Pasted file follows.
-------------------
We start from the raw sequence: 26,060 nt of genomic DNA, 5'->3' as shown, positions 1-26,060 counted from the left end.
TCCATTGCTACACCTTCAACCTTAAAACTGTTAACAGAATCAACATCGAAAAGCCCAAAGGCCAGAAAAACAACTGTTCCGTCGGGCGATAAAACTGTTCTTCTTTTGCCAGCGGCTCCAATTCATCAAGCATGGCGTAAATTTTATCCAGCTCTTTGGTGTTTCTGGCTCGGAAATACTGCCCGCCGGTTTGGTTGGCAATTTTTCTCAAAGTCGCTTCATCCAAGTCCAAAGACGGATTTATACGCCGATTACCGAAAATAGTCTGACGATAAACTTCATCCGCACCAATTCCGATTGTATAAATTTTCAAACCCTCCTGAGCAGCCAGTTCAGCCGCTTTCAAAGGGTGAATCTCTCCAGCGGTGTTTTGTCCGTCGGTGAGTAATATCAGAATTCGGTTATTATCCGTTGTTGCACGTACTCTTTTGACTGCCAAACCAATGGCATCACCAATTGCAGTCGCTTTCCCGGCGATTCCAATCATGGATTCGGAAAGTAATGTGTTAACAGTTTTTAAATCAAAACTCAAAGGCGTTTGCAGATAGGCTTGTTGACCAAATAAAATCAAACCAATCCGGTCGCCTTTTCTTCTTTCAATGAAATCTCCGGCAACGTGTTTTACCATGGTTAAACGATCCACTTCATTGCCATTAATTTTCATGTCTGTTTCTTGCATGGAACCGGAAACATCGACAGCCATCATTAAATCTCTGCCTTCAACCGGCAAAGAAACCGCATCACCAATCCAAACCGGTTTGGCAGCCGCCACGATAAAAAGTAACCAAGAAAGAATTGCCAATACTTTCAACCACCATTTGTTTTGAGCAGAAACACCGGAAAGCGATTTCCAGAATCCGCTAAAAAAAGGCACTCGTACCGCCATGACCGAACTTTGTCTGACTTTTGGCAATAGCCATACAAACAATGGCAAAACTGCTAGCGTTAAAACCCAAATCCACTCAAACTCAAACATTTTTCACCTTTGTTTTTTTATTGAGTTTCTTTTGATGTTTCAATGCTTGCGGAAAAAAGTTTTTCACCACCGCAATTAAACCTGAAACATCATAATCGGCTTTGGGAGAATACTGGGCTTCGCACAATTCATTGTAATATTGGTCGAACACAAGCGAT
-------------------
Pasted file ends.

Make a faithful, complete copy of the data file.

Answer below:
We start from the raw sequence: 26,060 nt of genomic DNA, 5'->3' as shown, positions 1-26,060 counted from the left end.
TCCATTGCTACACCTTCAACCTTAAAACTGTTAACAGAATCAACATCGAAAAGCCCAAAGGCCAGAAAAACAACTGTTCCGTCGGGCGATAAAACTGTTCTTCTTTTGCCAGCGGCTCCAATTCATCAAGCATGGCGTAAATTTTATCCAGCTCTTTGGTGTTTCTGGCTCGGAAATACTGCCCGCCGGTTTGGTTGGCAATTTTTCTCAAAGTCGCTTCATCCAAGTCCAAAGACGGATTTATACGCCGATTACCGAAAATAGTCTGACGATAAACTTCATCCGCACCAATTCCGATTGTATAAATTTTCAAACCCTCCTGAGCAGCCAGTTCAGCCGCTTTCAAAGGGTGAATCTCTCCAGCGGTGTTTTGTCCGTCGGTGAGTAATATCAGAATTCGGTTATTATCCGTTGTTGCACGTACTCTTTTGACTGCCAAACCAATGGCATCACCAATTGCAGTCGCTTTCCCGGCGATTCCAATCATGGATTCGGAAAGTAATGTGTTAACAGTTTTTAAATCAAAACTCAAAGGCGTTTGCAGATAGGCTTGTTGACCAAATAAAATCAAACCAATCCGGTCGCCTTTTCTTCTTTCAATGAAATCTCCGGCAACGTGTTTTACCATGGTTAAACGATCCACTTCATTGCCATTAATTTTCATGTCTGTTTCTTGCATGGAACCGGAAACATCGACAGCCATCATTAAATCTCTGCCTTCAACCGGCAAAGAAACCGCATCACCAATCCAAACCGGTTTGGCAGCCGCCACGATAAAAAGTAACCAAGAAAGAATTGCCAATACTTTCAACCACCATTTGTTTTGAGCAGAAACACCGGAAAGCGATTTCCAGAATCCGCTAAAAAAAGGCACTCGTACCGCCATGACCGAACTTTGTCTGACTTTTGGCAATAGCCATACAAACAATGGCAAAACTGCTAGCGTTAAAACCCAAATCCACTCAAACTCAAACATTTTTCACCTTTGTTTTTTTATTGAGTTTCTTTTGATGTTTCAATGCTTGCGGAAAAAAGTTTTTCACCACCGCAATTAAACCTGAAACATCATAATCGGCTTTGGGAGAATACTGGGCTTCGCACAATTCATTGTAATATTGGTCGAACACAAGCGAT